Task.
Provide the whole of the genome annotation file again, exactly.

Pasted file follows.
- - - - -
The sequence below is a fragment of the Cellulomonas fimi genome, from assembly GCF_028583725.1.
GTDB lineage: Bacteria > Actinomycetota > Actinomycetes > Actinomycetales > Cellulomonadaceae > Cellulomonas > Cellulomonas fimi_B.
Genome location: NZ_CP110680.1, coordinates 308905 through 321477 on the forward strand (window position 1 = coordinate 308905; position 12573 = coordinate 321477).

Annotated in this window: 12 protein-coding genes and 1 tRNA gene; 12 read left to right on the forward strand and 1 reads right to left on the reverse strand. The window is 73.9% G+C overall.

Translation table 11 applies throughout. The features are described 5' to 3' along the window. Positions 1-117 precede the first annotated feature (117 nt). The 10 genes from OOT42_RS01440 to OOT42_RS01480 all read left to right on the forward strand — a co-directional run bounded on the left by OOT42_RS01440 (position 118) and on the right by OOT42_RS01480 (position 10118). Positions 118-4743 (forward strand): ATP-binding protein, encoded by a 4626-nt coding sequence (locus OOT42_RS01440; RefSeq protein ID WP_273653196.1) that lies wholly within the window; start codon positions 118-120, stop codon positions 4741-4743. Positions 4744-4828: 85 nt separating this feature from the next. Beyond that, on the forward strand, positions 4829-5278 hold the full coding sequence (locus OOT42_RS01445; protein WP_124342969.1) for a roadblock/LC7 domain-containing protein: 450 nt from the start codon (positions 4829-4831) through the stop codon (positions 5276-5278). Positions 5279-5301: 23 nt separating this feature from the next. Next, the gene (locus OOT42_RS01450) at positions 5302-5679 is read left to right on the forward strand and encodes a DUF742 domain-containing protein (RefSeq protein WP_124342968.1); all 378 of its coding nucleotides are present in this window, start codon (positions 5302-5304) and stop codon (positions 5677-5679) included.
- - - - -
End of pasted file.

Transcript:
The sequence below is a fragment of the Cellulomonas fimi genome, from assembly GCF_028583725.1.
GTDB lineage: Bacteria > Actinomycetota > Actinomycetes > Actinomycetales > Cellulomonadaceae > Cellulomonas > Cellulomonas fimi_B.
Genome location: NZ_CP110680.1, coordinates 308905 through 321477 on the forward strand (window position 1 = coordinate 308905; position 12573 = coordinate 321477).

Annotated in this window: 12 protein-coding genes and 1 tRNA gene; 12 read left to right on the forward strand and 1 reads right to left on the reverse strand. The window is 73.9% G+C overall.

Translation table 11 applies throughout. The features are described 5' to 3' along the window. Positions 1-117 precede the first annotated feature (117 nt). The 10 genes from OOT42_RS01440 to OOT42_RS01480 all read left to right on the forward strand — a co-directional run bounded on the left by OOT42_RS01440 (position 118) and on the right by OOT42_RS01480 (position 10118). Positions 118-4743 (forward strand): ATP-binding protein, encoded by a 4626-nt coding sequence (locus OOT42_RS01440; RefSeq protein ID WP_273653196.1) that lies wholly within the window; start codon positions 118-120, stop codon positions 4741-4743. Positions 4744-4828: 85 nt separating this feature from the next. Beyond that, on the forward strand, positions 4829-5278 hold the full coding sequence (locus OOT42_RS01445; protein WP_124342969.1) for a roadblock/LC7 domain-containing protein: 450 nt from the start codon (positions 4829-4831) through the stop codon (positions 5276-5278). Positions 5279-5301: 23 nt separating this feature from the next. Next, the gene (locus OOT42_RS01450) at positions 5302-5679 is read left to right on the forward strand and encodes a DUF742 domain-containing protein (RefSeq protein WP_124342968.1); all 378 of its coding nucleotides are present in this window, start codon (positions 5302-5304) and stop codon (positions 5677-5679) included.